I am back in the hotel room and I am waiting for my scoring. I arrived well at the finish in time. That is the most important thing, a clear improvement over the ET2014.

These were some intense 6 days. I’ve ridden 7860 km (4885 miles) in 5.5 days and have seen 14 countries. The name „European Tour“ is well deserved. I have taken two ferry boats and two Eurotunnel trains. I have visited 66 of the 400 bonus point locations. I was soaked and I was sweating. I pushed my bike uphill on an Autobahn. I had moments of frustration, panic, and content but above all I was in a very good mood most of the time.

My plans worked very well and I could get the points I wanted to visit. In the end I chose a route from Stuttgart to Brno via the Alps, Slovenia, Hungary, Poland, Slovakia and the Czech Republic. I was caught in a heavy thunderstorm and could not dry my gear for 1 day, riding damp to the checkpoint. From there, I chose the route to Ireland as it seemed to provide much more points and offered rest breaks on the ferries. I had not been to Western Ireland on a bike in 28 years.

But before I was trapped at the Eurotunnel where I lost more than two hours due to broken trains. Luckily I could still catch the ferry boat from Fishguard to Rosslare in the night. On Wednesday, I visited many points all over Ireland and did the rest on Thursday morning before I crossed from Northern Ireland to Scotland. I visited the Eastern coast around Newcastle and headed south via Leeds. I adapted my plan, crossed the Eurotunnel at midnight and spent the next rest break in my own bed. On the last day, I picked smaller points in Belgium, Luxembourg, France and Germany before I headed for the finish. It was 40 km to go to the finish when the bike that went so well during the tour stopped on the Autobahn and wouldn’t start again. I knew it was a petrol problem, but I tried to push the bike uphill to the nearby exit. When I needed a break, I tried to start again, it would fire and I would go very slowly to the finish. What a drama! I discovered that it is an under pressure problem in the fuel system, maybe a blocked tank vent, but nothing serious. But it was enough to start panicking, because I had done so well and now I would drop out???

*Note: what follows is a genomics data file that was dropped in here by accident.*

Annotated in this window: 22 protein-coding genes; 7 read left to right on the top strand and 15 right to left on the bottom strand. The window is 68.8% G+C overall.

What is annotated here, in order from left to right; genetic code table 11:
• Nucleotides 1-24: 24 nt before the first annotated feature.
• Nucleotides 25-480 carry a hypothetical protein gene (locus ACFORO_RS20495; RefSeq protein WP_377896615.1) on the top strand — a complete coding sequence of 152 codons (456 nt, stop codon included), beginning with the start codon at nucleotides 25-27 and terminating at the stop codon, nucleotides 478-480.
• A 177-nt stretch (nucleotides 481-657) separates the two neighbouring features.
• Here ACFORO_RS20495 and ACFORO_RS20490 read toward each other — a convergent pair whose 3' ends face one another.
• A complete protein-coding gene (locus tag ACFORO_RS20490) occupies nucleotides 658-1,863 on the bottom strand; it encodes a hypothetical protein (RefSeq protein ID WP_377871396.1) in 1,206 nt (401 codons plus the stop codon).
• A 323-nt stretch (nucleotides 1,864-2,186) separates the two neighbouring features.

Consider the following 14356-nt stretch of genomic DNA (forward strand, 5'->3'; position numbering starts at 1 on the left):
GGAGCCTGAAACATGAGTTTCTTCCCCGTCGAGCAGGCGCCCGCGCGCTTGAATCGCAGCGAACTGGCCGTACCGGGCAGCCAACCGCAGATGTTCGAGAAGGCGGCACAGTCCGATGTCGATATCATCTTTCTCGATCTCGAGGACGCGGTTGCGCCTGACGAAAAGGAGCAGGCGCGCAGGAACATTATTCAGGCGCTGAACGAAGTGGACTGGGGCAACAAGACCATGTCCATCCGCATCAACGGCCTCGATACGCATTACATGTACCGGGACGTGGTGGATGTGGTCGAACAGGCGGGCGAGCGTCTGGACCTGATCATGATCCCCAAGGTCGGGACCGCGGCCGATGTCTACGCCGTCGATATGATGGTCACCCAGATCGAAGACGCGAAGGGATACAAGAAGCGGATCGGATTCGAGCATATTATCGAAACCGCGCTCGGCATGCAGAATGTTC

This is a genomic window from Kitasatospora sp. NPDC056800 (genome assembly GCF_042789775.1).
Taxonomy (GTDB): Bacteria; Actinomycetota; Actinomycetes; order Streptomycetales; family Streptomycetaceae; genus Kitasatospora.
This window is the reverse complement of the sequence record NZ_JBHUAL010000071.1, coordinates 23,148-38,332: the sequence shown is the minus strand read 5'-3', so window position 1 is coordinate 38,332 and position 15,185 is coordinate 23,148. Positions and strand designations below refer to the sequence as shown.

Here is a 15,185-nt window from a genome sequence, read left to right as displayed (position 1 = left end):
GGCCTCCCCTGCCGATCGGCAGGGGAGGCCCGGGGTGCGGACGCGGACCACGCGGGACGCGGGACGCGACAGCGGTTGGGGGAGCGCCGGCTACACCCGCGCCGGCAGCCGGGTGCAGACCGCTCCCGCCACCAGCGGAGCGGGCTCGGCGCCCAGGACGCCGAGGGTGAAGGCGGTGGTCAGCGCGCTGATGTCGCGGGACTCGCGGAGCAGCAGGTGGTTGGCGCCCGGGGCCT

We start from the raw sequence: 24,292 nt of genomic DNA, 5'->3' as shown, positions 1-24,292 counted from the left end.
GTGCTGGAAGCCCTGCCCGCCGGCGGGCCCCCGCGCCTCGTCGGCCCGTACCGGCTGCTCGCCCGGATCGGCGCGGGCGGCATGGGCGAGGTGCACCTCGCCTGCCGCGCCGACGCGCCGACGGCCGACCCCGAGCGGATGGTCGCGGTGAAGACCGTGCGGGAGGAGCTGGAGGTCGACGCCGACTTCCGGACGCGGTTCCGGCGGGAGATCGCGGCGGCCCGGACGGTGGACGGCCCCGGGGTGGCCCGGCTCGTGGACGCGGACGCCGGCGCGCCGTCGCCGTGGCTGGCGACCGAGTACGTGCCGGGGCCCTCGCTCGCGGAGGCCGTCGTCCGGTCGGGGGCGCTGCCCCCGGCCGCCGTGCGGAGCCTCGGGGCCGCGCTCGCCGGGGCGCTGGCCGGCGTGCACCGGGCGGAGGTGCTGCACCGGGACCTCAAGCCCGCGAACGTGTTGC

Luckily I didn’t and this time I am a finisher! Unfortunately, my mates and strongest rivals John Young and Giel Kerkhof dropped out of the rally like I did in 2014. John had a broken final drive bearing and Giel bent his front wheel rolling over a kerb. I can only understand their frustration too well as this happened to me in the 2014 rally. The did excellent routes and it is a pity to miss them at the ceremony.

In one hour, I will be scored and I hope I will keep all of the many many points I have gathered, they seem to be a lot….